Hating Uncle Sam

Written by Taki on . Posted in Miscellaneous, Posts.


"For
Some Kuwaitis, the Ardor for America Cools." So ran the headline, in the
Times, where else? Then ensued a long and rather boring piece listing
the grievances of various Kuwaitis, all of whom condemned America for bombing
Muslims. Needless to say, Osama bin Laden is a hero to those interviewed, none
of whom were wild-eyed fanatics, but well-to-do middle-class merchants. So who
gives a flying f–? is my reaction. If the Times wants to waste good
trees printing what some brainwashed towelhead merchant has to say, I guess
it’s their business, just as it is my business to ignore such nonsense.
The nature of anti-Americanism is very simple: in the Middle East it has to
do with our support of Israel, first and foremost. There are no ifs or buts
about this. I have traveled extensively around the area since the 60s, and have
yet to meet an Arab who does not believe that were it not for American aid and
support, Israel would not be kicking Palestinians around. Some, of course, are
diplomatic about it, lest they give offense, whereas others are prone to spluttering
and swearing when the name of Israel is mentioned.


But it’s
not the anti-Americanism of the Arabs that I want to touch upon–that is
a given–but that of Europe. Europe was once the center of the world and
deeply resents its displacement by the USA. Embarrassed at its own history of
colonialism and empires, it accuses America of economic and cultural imperialism.
Europe’s chattering classes continually claim that Uncle Sam imposes his
own values through Coca-Cola, McDonald’s and Nike. In return, Europeans
seek moral superiority by redefining imperialism and human rights. Imperialism
no longer means direct rule of other nations, such as England over India, or
Belgium over the Congo, but means the adoption of nonnative cultural values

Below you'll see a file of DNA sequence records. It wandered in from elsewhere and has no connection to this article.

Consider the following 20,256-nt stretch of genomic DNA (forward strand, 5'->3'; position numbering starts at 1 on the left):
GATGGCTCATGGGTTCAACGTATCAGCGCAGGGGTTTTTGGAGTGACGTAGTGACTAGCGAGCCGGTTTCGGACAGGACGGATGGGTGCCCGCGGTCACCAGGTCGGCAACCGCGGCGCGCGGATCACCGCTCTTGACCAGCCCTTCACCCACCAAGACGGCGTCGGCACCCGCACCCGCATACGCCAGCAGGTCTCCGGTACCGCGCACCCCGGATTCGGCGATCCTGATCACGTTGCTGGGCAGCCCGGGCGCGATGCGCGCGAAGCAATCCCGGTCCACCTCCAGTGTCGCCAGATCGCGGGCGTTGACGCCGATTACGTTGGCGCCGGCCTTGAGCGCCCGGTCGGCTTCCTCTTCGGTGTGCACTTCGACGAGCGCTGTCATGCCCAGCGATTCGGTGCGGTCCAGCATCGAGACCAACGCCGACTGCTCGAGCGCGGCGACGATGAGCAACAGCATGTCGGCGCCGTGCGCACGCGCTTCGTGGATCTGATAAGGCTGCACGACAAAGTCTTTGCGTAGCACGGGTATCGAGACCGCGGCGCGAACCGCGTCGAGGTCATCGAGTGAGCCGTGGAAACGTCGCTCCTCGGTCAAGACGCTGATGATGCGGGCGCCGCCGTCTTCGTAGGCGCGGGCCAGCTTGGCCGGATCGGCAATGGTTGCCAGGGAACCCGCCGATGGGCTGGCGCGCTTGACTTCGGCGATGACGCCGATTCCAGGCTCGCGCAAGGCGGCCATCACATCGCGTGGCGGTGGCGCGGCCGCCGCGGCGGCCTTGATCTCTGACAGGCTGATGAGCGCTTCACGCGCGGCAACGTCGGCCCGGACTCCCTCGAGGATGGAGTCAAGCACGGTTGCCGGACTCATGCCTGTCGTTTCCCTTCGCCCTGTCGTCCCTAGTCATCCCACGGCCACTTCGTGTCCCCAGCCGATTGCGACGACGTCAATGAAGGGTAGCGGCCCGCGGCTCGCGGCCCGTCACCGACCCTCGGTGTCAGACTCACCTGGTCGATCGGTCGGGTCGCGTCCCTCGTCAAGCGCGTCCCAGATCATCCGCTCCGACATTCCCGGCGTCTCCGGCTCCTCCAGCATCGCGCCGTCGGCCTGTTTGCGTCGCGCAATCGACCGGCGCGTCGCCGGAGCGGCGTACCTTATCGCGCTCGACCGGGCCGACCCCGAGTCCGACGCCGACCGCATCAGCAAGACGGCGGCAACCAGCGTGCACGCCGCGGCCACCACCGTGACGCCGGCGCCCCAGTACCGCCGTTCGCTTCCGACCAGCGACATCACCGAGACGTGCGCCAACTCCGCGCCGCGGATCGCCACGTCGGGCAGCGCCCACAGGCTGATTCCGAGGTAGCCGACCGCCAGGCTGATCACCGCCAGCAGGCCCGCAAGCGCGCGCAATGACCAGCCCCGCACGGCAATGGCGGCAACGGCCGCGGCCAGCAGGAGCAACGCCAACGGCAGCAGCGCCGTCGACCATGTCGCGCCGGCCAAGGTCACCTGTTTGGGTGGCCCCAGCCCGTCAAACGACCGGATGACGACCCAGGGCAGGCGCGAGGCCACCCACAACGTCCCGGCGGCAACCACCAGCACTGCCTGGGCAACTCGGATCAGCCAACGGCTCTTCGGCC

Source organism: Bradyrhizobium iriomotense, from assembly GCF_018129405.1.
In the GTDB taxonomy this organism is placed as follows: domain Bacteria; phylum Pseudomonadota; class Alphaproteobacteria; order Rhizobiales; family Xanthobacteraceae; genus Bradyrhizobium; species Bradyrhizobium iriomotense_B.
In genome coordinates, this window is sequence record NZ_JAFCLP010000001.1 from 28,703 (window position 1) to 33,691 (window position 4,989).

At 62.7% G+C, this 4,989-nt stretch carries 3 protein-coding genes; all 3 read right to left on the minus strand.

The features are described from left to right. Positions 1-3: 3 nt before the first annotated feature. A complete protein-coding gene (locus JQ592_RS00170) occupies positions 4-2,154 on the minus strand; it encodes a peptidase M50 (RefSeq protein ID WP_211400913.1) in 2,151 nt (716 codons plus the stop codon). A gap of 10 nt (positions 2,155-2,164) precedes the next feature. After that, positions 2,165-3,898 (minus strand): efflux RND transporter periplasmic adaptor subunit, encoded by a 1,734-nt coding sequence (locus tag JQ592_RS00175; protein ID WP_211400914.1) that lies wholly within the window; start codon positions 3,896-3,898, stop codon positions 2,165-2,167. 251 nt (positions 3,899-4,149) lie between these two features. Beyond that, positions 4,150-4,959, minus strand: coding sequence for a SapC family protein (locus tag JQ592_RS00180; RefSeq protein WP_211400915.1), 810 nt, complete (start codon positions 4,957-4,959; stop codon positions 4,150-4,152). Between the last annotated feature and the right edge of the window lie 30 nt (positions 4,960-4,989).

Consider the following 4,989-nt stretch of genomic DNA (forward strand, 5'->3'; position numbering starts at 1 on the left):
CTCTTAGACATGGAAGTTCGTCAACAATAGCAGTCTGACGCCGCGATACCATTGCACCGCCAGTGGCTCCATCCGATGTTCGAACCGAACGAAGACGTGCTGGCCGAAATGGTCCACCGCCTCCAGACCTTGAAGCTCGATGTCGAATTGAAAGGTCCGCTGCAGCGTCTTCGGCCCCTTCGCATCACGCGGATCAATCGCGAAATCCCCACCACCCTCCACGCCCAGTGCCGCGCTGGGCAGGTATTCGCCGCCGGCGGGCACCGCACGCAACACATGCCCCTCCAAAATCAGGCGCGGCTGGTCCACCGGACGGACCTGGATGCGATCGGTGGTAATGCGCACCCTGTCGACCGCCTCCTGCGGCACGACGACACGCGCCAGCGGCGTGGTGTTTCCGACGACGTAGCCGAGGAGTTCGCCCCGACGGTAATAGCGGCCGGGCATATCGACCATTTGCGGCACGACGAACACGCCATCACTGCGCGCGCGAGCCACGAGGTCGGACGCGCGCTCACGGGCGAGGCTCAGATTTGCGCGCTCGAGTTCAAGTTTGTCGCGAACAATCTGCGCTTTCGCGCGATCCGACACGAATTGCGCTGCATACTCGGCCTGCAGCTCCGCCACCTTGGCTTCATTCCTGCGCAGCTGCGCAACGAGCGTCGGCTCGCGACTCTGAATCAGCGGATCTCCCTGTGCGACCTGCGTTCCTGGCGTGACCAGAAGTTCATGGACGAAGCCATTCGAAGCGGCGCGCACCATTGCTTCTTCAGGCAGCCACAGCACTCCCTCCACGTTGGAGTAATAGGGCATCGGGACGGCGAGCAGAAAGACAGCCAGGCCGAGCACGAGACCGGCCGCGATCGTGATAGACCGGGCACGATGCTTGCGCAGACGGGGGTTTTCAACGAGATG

and symbols. (For example, in England, as in the U.S., Muslims are given time
to pray during their work or in schools, whereas Christians are not permitted
this luxury.) And human rights no longer mean life, liberty and the pursuit
of happiness as in the American Declaration of Independence, but are extended
to banning the death penalty and to providing welfare rights as in Europe. This
is the crux of anti-Americanism in Europe, and again, there are no ifs or buts
about it.


Remember
the time last year when America was ousted by the UN Human Rights Committee
while Libya and Sudan were admitted? This was the work of European leaders,
not of the Third World. European leaders are convinced of their desire to build
a European Union as a force against a too-powerful America. The trouble is America
is truly a free country. The U.S. has economic and cultural influence because
it stands for freedom and choice. However hard Europe tries, people throughout
the world know that European imperialism was based on force, not consent. How
many Marines have we sent over to force Vietnamese to wear Nikes?


The cultural
elite in Europe, in close touch with their counterparts over here, see Americans
as vulgar, uncouth, ill-educated, religious and patriotic, the last two anathema
to the chattering classes. French intellectuals during the Cold War often repeated
the phrase that they would accept wearing the cap of the Red Army rather than
eat American hamburgers in the Champs Elysees. They could not distinguish between
military invasion and commercial choice. An English writer, A.N. Wilson, wrote
that it was hard to distinguish between the brutal rape of German women by the
Red Army in 1945 and the enormous escalation of VD in Europe after the American
soldiers arrived. Wilson obviously has problems distinguishing between rape
and consent. The Independent declared that Americans would like public
executions so they could laugh, drink beer and cheer. "Then the United
States would be revealed in its true colours."


When Ronald
Reagan described the Soviet Union as the evil empire, European leaders were
appalled. They condemned Reagan’s rhetoric as provocative, rude and lacking
diplomacy. Although George W. Bush has had an easier ride from European government
leaders after using the language of evil to describe the terrorists, the European
chattering classes have really gone after him for his lack of moral relativism.
And so it goes. When the U.S. fails to speak with one voice because of its separation
of powers, Europeans see it as a sign of confusion and naivete. In Europe foreign
policy is exclusively conducted by the executive, in secret, and advised by
an old-boys elite. There are no checks and balances whatsoever.


Finally,
in my own country, Greece, some 40,000 attending a football match cheered for
Osama bin Laden when asked to respect one minute of silence for the WTC dead.
Greece was saved from going under the Iron Curtain by the Truman Doctrine, and
benefited greatly by the Marshall Plan. But 30 years of anti-Americanism by
the country’s intelligentsia and media elite–not to mention the great
U.S. haters, the Socialists–have poisoned Greek minds against Uncle Sam
for–I’m afraid–a very long time.


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